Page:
How Big Data Has Changed Dating

What it means to be single and looking for love in the time of algorithms

(AFP / Getty Images / Frederic J. Brown)

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Some are trying to take the online dating industry in a new direction by putting a new brand on it. Instead of calling it online dating, new sites are being branded as “social discovery sites.” It is basically social media with a new twist; they are injecting it with the essence of online dating, which is meeting people you don’t already know online.

Let’s start with the positives. How has online dating made relationships better?

It is making human relationships easier to find. Loneliness is a horrible affliction. I think we have all endured it at some point in our lives, and we know what that is like. I think a technology that comes along and says, “Hey, we have an answer to that problem” is a great thing.

Dan Winchester, founder of a free dating site in the United Kingdom, says, “The future will see better relationships but more divorce.” This seems hard to grasp.

The idea of better relationships but more divorce is exactly what I saw happening among some people that I spoke with. On the one hand, the bar would be raised for what we think of as a good relationship. But, necessarily, as a result of that, you are also going to see more relationships break up. People are not going to be as willing to stick around in relationships that they are not happy with.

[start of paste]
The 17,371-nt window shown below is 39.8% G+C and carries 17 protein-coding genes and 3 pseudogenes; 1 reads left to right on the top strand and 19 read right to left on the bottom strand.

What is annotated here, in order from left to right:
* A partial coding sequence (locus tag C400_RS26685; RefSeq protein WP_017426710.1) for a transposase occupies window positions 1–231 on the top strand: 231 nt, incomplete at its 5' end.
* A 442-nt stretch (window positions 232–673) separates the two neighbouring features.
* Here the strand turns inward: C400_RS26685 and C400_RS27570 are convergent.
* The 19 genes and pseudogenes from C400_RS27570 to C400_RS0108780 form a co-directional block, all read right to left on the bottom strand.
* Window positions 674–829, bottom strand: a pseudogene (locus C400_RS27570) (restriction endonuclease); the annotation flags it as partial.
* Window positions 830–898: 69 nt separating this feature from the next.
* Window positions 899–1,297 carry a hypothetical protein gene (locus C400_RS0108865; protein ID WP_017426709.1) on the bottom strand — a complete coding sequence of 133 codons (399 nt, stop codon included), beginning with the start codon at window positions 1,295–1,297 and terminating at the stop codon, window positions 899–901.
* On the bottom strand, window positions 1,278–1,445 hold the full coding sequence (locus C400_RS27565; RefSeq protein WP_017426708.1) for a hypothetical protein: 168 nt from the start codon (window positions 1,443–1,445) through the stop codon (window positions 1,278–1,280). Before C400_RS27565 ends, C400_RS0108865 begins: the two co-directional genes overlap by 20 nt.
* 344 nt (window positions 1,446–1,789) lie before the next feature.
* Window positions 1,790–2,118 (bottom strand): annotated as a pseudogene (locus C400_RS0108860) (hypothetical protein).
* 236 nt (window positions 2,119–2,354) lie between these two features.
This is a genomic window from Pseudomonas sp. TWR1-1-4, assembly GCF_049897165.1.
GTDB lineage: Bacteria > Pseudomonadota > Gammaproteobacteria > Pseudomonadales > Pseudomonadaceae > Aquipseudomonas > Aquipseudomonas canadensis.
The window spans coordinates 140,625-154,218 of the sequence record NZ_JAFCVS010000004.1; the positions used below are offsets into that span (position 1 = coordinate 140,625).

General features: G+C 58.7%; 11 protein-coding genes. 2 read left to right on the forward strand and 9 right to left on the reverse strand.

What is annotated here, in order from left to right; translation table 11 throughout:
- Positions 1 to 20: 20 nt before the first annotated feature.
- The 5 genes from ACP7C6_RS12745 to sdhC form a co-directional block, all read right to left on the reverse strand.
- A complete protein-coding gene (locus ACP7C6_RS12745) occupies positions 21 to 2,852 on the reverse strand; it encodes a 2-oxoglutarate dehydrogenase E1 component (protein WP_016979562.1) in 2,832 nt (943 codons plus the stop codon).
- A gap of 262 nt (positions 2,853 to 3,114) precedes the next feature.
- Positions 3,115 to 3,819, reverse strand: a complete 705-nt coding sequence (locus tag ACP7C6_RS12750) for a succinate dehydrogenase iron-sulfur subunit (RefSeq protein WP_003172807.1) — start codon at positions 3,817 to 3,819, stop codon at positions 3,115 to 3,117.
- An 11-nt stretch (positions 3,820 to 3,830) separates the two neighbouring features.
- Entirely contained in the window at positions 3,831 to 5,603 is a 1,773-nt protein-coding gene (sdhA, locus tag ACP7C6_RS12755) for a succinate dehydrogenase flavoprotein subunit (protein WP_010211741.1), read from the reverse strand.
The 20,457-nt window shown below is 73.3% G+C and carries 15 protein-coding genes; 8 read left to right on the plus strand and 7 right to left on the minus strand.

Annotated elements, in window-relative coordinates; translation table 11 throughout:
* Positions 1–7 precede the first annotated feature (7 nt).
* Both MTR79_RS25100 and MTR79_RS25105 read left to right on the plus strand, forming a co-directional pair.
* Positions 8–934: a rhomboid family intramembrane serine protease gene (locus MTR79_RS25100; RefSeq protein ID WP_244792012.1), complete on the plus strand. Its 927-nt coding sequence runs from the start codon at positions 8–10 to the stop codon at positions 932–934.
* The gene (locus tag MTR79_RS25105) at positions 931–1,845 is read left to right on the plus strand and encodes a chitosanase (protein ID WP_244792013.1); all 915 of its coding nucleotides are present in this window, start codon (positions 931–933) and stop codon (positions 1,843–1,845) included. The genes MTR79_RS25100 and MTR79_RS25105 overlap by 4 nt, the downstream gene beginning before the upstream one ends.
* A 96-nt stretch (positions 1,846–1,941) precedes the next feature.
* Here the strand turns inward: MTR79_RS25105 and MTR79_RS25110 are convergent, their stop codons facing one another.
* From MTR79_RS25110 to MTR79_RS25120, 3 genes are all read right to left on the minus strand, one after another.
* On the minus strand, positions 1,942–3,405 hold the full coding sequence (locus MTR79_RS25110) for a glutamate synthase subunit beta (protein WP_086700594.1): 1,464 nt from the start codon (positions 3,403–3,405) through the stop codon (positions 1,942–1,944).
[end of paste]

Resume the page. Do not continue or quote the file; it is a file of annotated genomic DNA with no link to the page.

You talk a lot about choice. With so much choice built into online dating networks, will people always have this “grass is greener on the other side” attitude?

If you are in a good relationship, where both of the people in it are happy, you are not going to be hanging out on online dating sites waiting for something better to come along. I think the “grass is greener on the other side” idea will affect a certain kind of a relationship, a relationship that is sub-optimal. You may see people return to the dating pool online again and again, who are in relationships that are on the fence in terms of quality. 

The more society turns to online dating, the less likely people will commit to relationships—or so you say. What evidence do you have to support this argument? 

I am not a scientist. I approached this like a lawyer would approach it, which was what I used to be before I became a journalist. You marshal all the evidence. I will say that after having interviewed over 100 online daters for the book, the phenomenon of the guy moving on and on because he could, came up a lot—not for everyone, but with a lot of both men and women.

I cite a fairly widely known report, at least among psychologists, that theorized about the elements of commitment. One of the elements of commitment is the potential availability of a person’s alternatives. If the perception of alternatives is high, people are less likely to commit. All I would say is, look at what online dating does; it vastly expands the alternatives, or maybe just the perception of them.


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